Subject: Home projects questions
Date: Sat, 30 May 1998

I have a couple of potential home applications for your products. One involves the plywood decking beneath a ceramic tile floor on my covered, screened deck. I have some rot of the plywood flooring around the outside edges of the ceramic tile along two walls. This is because water which blew through the screens and onto the floor seeped around the edges of the floor and eventually rotted the plywood for ~ 3 to 4 inches. The rest of the plywood floor is sound. My plan was to remove the wood trim around the sides which are rotted and seal the edges with silicon rubber. I am wondering if your products can be used to "fix" the rot before I do this. There is no structural problem with the floor but from the bottom surface (there is finished bedroom beneath this floor) the rotted flooring is visible. I have minimized any future water entry into the room but want to avoid tearing up the outer 2 rows of ceramic and rebuilding the plywood. Can I use your products to strengthen the plywood rot from the top and perhaps from the bottom (access from the ceiling of the bedroom below)?

Yes, remove the trim around the outside of the plywood, make sure the rotted portion of the plywood is reasonably dry (we have used commercial kerosene heaters to dry wood when necessary), and the brush/inject all the rotted areas with the Clear Penetrating Epoxy sealer (CPES). The CPES penetrates very well into plywood, and should wick through the damaged wood without difficulty. As our Test Section on the web site demonstrates, the CPES will wick a long way in porous wood, which of course includes rotten wood. Additionally, you can go below into the bedroom and brush on the CPES where the damaged ply is visible. Cover the floor, because using this stuff on overheads can get messy. As we say, when mixed it has the consistency of diesel fuel. Give it 3-4 days for the carrier solvents to evaporate and the epoxy to cure and you're ready to put things back together. You might also want to coat the trim pieces with the CPES if it's salvagable and you plan to replace with trim.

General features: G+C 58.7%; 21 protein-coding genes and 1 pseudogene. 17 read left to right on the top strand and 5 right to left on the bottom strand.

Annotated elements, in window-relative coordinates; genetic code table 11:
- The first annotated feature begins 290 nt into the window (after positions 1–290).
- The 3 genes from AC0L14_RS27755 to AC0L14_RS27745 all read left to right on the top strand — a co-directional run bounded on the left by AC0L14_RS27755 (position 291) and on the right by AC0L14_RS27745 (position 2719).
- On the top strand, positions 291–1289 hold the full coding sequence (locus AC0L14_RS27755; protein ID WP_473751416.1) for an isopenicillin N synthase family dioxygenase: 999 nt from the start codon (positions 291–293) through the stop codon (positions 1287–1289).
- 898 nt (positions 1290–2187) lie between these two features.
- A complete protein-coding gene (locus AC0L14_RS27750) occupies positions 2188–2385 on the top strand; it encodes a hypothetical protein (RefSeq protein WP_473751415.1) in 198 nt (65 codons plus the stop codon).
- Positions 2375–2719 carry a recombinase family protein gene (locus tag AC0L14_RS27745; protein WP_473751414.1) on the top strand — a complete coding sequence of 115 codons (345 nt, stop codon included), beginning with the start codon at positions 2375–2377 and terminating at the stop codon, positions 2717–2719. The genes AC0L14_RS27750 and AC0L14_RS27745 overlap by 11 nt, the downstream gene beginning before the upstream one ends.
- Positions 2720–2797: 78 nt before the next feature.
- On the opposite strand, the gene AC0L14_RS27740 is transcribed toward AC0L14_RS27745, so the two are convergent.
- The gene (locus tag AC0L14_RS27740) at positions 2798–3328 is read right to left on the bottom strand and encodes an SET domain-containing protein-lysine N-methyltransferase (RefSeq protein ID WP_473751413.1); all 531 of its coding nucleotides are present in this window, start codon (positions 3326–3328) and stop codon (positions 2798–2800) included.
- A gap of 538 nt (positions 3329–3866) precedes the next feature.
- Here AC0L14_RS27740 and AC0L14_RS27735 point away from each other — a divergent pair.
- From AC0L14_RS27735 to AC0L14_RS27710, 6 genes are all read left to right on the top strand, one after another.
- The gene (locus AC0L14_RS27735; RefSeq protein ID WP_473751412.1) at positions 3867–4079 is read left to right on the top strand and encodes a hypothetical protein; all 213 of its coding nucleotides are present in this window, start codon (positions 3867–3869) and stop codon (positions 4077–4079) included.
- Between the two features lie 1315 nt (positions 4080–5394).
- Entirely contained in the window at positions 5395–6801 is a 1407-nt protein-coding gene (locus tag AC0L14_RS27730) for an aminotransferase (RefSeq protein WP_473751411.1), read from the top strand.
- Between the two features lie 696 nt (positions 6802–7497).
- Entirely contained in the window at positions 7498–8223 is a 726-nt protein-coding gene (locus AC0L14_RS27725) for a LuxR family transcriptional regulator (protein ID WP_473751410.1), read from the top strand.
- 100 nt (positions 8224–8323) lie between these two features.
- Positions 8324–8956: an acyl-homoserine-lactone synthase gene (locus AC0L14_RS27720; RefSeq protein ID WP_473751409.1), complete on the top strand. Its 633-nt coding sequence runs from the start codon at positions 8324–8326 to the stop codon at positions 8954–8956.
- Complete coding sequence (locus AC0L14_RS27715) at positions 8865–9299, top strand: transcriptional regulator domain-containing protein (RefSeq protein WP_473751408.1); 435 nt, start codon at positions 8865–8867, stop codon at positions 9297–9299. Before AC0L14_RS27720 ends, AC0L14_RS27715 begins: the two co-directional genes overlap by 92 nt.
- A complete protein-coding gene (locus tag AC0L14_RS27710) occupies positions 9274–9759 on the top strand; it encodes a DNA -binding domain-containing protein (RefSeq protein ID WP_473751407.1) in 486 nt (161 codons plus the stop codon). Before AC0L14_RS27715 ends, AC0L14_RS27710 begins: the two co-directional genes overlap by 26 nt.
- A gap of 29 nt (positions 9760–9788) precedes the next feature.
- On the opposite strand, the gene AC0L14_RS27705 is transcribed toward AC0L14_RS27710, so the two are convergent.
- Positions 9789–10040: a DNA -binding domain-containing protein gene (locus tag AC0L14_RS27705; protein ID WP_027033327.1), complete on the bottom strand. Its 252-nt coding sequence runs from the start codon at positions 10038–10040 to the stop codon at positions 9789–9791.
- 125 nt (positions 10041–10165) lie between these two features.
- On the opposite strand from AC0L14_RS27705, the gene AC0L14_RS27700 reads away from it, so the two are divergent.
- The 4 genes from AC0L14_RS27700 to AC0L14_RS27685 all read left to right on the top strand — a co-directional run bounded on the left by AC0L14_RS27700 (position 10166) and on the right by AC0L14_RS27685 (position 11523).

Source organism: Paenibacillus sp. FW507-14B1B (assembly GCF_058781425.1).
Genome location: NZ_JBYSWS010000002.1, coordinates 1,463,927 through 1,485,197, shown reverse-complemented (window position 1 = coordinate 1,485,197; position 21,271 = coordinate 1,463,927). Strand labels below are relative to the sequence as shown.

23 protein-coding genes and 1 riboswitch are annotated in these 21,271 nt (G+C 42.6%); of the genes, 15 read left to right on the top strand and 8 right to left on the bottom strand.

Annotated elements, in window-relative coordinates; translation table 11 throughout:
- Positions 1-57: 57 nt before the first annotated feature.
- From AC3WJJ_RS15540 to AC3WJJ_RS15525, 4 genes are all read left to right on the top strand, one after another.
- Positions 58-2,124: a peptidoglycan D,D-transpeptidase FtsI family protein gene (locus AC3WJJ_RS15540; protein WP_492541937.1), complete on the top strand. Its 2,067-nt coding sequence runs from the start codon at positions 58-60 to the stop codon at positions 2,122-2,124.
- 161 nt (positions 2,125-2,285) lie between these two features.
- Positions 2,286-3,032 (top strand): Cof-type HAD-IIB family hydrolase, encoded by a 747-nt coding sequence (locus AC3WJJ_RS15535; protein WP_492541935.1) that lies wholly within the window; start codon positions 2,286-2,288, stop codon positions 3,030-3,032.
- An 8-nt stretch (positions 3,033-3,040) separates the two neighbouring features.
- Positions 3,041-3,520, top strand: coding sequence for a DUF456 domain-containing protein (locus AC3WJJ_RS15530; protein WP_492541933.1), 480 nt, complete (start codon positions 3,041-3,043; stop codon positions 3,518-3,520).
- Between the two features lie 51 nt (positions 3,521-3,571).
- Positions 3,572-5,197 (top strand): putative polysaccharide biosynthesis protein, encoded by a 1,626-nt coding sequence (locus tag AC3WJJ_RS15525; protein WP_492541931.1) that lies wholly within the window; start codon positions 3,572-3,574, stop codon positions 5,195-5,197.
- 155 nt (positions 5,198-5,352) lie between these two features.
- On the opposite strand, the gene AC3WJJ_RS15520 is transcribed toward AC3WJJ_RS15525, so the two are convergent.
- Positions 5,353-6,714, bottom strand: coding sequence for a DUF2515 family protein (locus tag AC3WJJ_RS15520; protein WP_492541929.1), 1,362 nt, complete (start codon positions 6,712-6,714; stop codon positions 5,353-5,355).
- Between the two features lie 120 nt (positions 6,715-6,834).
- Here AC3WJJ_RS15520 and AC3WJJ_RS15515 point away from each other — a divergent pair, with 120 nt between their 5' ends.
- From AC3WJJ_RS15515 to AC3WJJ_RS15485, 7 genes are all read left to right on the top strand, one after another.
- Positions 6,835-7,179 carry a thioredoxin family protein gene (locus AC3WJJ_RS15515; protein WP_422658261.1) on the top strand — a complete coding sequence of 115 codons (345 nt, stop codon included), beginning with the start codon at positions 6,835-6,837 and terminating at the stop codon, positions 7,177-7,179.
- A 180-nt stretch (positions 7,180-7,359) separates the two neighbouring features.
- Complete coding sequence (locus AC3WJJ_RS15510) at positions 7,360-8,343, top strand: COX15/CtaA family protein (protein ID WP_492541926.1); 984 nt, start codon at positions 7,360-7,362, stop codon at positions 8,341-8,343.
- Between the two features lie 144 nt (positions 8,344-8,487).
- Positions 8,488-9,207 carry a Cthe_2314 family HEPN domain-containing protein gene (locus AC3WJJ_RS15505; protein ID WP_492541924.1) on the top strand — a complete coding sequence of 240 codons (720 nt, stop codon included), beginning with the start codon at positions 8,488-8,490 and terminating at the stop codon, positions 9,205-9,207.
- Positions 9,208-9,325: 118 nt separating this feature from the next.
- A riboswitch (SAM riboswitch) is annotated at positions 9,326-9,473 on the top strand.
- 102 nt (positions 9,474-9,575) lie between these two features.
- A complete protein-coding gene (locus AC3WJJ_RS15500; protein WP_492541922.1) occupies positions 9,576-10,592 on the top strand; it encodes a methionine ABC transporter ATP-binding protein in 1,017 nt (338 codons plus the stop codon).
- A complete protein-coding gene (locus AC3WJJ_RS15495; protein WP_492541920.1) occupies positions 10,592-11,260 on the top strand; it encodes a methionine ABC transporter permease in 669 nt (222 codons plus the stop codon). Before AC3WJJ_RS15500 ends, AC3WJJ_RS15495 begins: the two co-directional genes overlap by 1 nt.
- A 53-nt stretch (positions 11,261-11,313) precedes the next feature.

DO NOT use silicone rubber! If you use a flexible sealant, use a polyurethane based sealant. It will bond with the CPES-impregnated wood and keep water out. Silicone won't. The poly sealant we always recommend is the 3-M 4200 (lightly adhesive) or the 3-M 5200 (strongly adhesive). But there are other poly sealants around and any of them will work just fine.

My second potential application is some weathered cedar siding on my exposed garage wall. I have tried several epoxy fillers and latex putty but they all either pull away or pop out of the cedar as the wood flexes from the hot/cold weather changes. Most of the cedar is sound but there are some areas which need to be filled, sealed and sanded. I cannot get any of the previous filler/sealer materials to last longer than a year before it turns ugly. I am trying to avoid completely replacing the cedar siding.

Well, what's happening here is that the epoxy filler and the latex putty is just sitting on top of the wood. There is no bonding. The wood soaked with the CPES and then filled with a good epoxy putty such as our Fill-It (or polyurethane sealant, like the 3-M products) will stay there almost certainly. This is a bit of a trickly situation, because everything depends on how much the wood is expanding/contracting. You could end up with the CPES/putty staying in place but the wood splitting away somewhere else. I'd suggest here that if you decide to use the CPES, you also buy a little putty and do a test patch somewhere and see what happens through a season. If everything works, then you can go ahead and complete the project. If not, then you're going to have to investigate some hi-powered wood treatment systems to see if you can stabilize the cedar. You should probably look into this anyway after the repairs. As you may or may not know, CONSUMER REPORTS is now into a multi-year study of surface wood treatment products and has already stated that some simply do not work at all. Perhaps a check at the library into CONSUMER REPORTS can be of help to you down the road.

Let me know what you can do. If you need to discuss this with me, let me know. I can call you instead.

Jim T.

Jim, feel free to call if you need better clarification. I am almost always in the office Mon-Fri from 6:30 am to 5:30 pm Pacific time. Be happy to talk with you. Or come back via e-mail if you have additional questions.

Our products are available only through us. We always have them in stock and we ship Monday - Friday (except holidays) within 24 hours. GA is about 2 days away via UPS. Hard to say how much CPES you might need, because everything depends on how much the wood absorbs. You do want to give it all it will take. I would probably recommend starting with our 2-gallon unit. The CPES will keep if the tops are screwed back on the cans. VISA, MASTERCARD and AMEX cheerfully accepted.